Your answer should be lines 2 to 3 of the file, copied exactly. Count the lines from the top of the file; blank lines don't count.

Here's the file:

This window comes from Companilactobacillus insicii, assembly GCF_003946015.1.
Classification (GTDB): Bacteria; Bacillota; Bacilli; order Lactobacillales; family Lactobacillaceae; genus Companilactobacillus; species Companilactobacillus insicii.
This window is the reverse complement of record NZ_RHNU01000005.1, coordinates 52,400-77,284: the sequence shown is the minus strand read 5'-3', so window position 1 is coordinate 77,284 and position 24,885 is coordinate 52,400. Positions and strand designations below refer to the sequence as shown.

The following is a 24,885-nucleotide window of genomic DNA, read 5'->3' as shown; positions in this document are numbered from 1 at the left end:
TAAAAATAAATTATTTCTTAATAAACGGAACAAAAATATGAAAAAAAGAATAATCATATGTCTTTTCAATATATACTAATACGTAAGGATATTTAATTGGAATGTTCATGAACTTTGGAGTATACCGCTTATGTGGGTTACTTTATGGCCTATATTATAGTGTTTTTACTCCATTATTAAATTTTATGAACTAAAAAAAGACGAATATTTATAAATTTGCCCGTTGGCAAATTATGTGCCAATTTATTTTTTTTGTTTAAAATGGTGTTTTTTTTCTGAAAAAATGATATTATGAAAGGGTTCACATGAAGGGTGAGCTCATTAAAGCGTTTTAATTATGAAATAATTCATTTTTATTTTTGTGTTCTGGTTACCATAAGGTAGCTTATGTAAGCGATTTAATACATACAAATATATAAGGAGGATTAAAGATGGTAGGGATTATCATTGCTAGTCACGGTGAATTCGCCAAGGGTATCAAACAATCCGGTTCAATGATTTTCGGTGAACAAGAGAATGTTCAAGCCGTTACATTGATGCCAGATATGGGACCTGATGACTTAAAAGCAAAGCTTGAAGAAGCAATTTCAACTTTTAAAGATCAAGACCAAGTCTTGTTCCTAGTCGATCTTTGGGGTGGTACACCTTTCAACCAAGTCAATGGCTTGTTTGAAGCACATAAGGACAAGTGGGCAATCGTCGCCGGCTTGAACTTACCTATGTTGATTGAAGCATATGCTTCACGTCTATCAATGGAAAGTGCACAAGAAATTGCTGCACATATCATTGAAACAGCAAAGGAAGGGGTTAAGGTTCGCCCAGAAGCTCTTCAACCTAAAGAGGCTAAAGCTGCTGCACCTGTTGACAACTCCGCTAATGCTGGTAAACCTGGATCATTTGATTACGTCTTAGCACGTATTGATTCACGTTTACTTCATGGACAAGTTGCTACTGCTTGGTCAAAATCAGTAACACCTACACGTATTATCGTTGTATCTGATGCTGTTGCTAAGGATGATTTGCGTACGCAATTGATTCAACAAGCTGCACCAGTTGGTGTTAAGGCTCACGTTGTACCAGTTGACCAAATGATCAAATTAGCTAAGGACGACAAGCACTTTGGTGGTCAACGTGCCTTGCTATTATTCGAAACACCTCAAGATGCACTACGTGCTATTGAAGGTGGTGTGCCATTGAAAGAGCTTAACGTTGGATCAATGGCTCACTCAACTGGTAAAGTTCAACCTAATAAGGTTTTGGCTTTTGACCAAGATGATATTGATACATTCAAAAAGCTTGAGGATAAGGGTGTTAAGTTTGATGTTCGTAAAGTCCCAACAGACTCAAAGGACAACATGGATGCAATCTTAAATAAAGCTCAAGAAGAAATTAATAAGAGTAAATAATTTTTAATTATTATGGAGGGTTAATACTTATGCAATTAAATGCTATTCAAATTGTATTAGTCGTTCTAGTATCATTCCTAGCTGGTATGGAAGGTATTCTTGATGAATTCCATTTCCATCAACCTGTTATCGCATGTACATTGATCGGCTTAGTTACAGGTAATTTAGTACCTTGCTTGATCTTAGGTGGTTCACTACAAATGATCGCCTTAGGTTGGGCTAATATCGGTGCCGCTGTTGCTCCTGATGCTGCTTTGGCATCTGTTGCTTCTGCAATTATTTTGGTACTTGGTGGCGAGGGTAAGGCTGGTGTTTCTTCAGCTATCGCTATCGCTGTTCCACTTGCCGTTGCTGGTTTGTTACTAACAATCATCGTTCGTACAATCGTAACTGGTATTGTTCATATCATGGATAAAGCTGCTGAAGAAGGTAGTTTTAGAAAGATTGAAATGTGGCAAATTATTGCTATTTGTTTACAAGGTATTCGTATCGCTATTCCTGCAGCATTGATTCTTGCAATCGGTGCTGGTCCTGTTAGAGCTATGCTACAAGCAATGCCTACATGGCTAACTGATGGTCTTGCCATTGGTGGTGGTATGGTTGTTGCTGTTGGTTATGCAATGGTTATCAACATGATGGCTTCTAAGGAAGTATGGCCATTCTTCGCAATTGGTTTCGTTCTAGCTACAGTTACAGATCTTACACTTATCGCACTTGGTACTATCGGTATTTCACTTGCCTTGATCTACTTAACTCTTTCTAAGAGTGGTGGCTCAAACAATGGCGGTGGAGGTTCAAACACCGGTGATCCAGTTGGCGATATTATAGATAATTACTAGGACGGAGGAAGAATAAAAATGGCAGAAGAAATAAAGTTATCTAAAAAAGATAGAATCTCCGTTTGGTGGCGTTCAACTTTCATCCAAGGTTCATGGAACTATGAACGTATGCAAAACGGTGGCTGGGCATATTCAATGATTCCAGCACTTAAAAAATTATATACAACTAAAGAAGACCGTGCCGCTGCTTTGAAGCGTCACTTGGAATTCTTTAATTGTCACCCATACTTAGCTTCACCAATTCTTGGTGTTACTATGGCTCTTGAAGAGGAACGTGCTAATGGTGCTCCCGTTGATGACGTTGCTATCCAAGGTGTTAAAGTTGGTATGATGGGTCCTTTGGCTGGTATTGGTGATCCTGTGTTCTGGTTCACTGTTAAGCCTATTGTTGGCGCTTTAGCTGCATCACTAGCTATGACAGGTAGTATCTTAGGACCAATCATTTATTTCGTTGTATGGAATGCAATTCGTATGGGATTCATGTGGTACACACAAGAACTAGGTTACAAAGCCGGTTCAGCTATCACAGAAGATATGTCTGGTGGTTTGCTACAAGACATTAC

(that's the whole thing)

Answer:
Classification (GTDB): Bacteria; Bacillota; Bacilli; order Lactobacillales; family Lactobacillaceae; genus Companilactobacillus; species Companilactobacillus insicii.
This window is the reverse complement of record NZ_RHNU01000005.1, coordinates 52,400-77,284: the sequence shown is the minus strand read 5'-3', so window position 1 is coordinate 77,284 and position 24,885 is coordinate 52,400. Positions and strand designations below refer to the sequence as shown.